The sixth year of the Hangout Music and Arts Festival is in the books, and while the festival never officially sold out this year, there were plenty of acts to satisfy plenty of fans on the beaches of Gulf Shores. EDM didn’t seem to weigh quite as heavy on the schedule this year as it has in recent years, with the exception of Skrillex, who closed out Saturday night on the Surf Stage. He also joined Diplo for an unexpected set opposite Foo Fighters’ headlining slot on Friday as Sam Smith’s recent vocal cord surgery forced the British crooner to cancel his appearance just before the festival.
Monthly Archives: May 2015
The Best of Shaky Knees 2015
It didn’t rain. Even a little. Quite the opposite, actually, Atlanta earned its often locally balked at nickname, HotLanta. Saturday and Sunday were scorchers for the third annual Shaky Knees Music Festival, this year at Central Park, but after the downpours of the first two years, sunshine was enthusiastically welcomed. Festival vendors sold shirts this year with a rain cloud on the front and the words “100% CHANCE OF RAIN” emblazoned across the back. I actually recall leaving last year and thinking aloud, “Would Shaky Knees even be the same without the rain?”
The Muscle Shoals Legacy of FAME is due June 29
To celebrate the release of The Muscle Shoals Legacy of FAME, I’ll be doing a signing at Alabama Booksmith in Homewood on June 29 from 4-6 p.m. There, you’ll be able to purchase a limited edition hardback first edition of the book. If you’d like to reserve one of these hardcovers in advance, you can do so at Alabama Booksmith’s site. Alabama Booksmith will be the only place hardbacks can be purchased. Hardbacks are $27.99.
Live out of the area? I’m hoping that I can make my way to you soon, but in the meantime, you can preorder the book on Amazon.
I subscribed to Tidal.
No, I did not win the lottery. Third Man offered up a 75% discount to Vault members, so at $5/month, I decided to give Tidal a try. I wouldn’t go so far as to call myself a Jack White completest, but I’m a pretty big fan, and when Jack streamed his recent acoustic performance on the Jay Z owned music service, I saw a new potential in what Tidal was doing that intrigued me. The coupon won me over. It was an investment in the potential of what that video can be in the future. When Jack goes back on tour eventually? During Taylor Swift’s tour? When Jay Z and Beyonce are just baking cookies at their house? I may be able to watch that? For $5 a month? Okay. I’m in.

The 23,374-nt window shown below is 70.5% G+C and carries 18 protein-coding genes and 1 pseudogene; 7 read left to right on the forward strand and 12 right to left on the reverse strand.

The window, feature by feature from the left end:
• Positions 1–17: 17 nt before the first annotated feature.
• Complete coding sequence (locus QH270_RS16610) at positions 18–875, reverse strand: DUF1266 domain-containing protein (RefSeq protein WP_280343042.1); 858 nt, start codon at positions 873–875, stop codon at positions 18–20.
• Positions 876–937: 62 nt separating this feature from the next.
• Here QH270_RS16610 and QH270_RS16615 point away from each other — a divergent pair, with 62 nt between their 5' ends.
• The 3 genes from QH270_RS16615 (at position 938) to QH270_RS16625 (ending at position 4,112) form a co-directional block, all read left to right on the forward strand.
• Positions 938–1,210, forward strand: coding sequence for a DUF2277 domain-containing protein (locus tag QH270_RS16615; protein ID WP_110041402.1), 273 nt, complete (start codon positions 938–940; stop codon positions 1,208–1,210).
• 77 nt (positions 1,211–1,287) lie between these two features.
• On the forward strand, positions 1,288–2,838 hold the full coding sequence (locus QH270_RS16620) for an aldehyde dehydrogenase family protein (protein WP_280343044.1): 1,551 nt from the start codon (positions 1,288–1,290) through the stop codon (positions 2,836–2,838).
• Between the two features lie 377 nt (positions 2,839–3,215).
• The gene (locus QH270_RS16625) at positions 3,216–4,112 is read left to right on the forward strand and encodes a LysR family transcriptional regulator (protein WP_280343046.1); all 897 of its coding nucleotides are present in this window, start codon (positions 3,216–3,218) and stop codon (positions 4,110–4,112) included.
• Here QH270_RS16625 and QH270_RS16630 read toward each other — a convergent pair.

As such, here are some early thoughts:
1. Lossless Audio – I can authentically notice a difference in the audio quality. I was listening to Donny Hathaway’s “The Ghetto” on one of Tidal’s curated playlists today and I could hear the distant jangle of a tambourine in my left ear. It’s a really cool sensory experiment when you’ve become accustomed to compressed audio over the past decade. Will most people care or even notice? Not at all. But I think it’s really cool.
2. Tidal Rising – Where Spotify has a “New Releases” section and a “Discover” section, Tidal also has a section labeled “Tidal Rising,” which offers entire album selections from up-and-comers that you may not have yet heard of – and they’re typically great. Tidal’s efforts to lead you to new music seem greater than Spotify’s. I saw my pals Great Peacock topping this section yesterday, and it was super, super, super cool.
3. Curated playlists – Similarly, the curated playlists are really cool, and likely where I will spend a lot of my time. They have very specific themes, and some can introduce to very unique genres. And I suppose this isn’t much different than Spotify, but often, these playlists are created by artists and other pros.
4. The videos – The videos are what grabbed me, and right now, you can watch that entire Jack White set in the archives. Some of it is pointless. As I type this, I am watching a 5 minute video of Beyonce wishing Stevie Wonder a Happy Birthday. I didn’t particularly need that in my life, but I don’t need director’s commentary on DVDs either. It’s paid for, may as well use it.
But most artists have nearly complete music video archives streaming already. Remember MTV? It’s like that, but in your pocket. [Yeah, you can get most music videos on YouTube].
Ok. It’s almost entirely about the potential of the live concerts. And at $20 a month, there’s no way I would invest in it in addition to Spotify. But at FIVE dollars? Why not. If that potential is maximized, you can’t come gather around my iPad and watch the hypothetical series “Bey-kin’ Cookies” that I just made up in my head.